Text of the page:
We’re taught how to communicate what we need and want in life. Well, with everything except sex. According to a study published in the Journal of Sex and Marital Therapy, sharing sexual needs and desires with your partner positively correlates to overall relationship satisfaction. Yet, we have no f*cking idea how to do this.
Communicating our erotic desires is not a skill-set we’ve been given. Hell, it’s considered a feat when someone knows where a clitoris is, let alone its full internal structure. It’s not just sex education in school that’s lacking, there are very few parents who teach their children about sexual health, while the topic of good sexual communication is on another plain entirely.
As a result of this lack of sexually-focused vocabulary, people are f*cked … and not in a good way. So many people are not getting what they want in bed, turning to friends, a journal, or the inbox of a sex therapist or coach in lieu of their partner.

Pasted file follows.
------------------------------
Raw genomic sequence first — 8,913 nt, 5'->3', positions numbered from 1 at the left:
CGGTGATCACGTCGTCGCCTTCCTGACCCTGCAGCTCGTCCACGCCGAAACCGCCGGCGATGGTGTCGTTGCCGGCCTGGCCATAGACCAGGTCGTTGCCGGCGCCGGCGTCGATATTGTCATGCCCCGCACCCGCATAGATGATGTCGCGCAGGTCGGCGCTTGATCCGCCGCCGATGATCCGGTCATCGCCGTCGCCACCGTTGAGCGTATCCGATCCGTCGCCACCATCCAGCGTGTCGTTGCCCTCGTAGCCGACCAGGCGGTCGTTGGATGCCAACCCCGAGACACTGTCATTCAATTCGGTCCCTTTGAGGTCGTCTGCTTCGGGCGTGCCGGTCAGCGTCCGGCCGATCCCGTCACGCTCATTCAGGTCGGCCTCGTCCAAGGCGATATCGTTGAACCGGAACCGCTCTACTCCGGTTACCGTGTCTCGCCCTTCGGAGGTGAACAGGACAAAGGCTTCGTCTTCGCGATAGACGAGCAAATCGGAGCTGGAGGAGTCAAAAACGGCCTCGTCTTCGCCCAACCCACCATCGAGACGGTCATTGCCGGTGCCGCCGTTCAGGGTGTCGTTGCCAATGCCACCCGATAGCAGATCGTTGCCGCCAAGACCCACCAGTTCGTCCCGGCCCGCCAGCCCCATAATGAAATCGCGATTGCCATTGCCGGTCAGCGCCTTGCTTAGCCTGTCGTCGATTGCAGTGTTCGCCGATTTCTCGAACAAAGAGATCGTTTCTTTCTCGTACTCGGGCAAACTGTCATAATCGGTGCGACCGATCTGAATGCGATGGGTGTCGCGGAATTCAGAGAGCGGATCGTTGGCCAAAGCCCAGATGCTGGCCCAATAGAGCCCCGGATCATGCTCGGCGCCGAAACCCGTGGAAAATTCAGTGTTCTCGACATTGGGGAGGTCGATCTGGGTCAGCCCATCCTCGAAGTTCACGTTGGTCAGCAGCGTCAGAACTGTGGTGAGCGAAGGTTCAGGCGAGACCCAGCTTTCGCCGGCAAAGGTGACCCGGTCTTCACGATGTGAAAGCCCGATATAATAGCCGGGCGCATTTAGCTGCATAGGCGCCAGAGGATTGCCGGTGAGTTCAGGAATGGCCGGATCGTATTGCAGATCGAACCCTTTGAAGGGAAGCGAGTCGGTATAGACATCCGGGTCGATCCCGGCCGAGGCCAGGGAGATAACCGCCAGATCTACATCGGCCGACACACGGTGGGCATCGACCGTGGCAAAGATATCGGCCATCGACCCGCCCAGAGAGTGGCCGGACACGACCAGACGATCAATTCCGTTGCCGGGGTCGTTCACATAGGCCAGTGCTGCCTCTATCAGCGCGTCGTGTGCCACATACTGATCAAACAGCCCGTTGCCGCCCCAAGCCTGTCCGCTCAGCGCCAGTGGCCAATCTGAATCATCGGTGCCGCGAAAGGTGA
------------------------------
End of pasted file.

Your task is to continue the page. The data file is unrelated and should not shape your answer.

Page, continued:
A little deeper: Why we’re so freaked out by the subject of sex
The bottom line, we’re afraid our partner won’t be susceptible to a discussion about sexual desire, sexual needs, or a lack of satisfaction. We’re insanely terrified that we’ll be let down, forever ruining an otherwise stable and happy partnership. As in: Why rock the boat?
In other instances, the topic of sex just isn’t one we feel we can talk about in any sense. People are so afraid of being judged by their partners, that they opt for saying nothing.
“Developing good communication skills around what you want in bed is so important for improving your sexual wellness and maintaining a long, healthy sex life with your partner(s). It's so important for both partners to speak up about the things they want to experience and to make ‘sex talk’ a regular part of your relationship,” says Daniel Saynt, founder of The New Society for Wellness (NSFW), a sex-positive members-only club that hosts sexual education workshops. “Remaining silent won't bring you long term happiness.”
Approaching uncomfortable and awkward conversations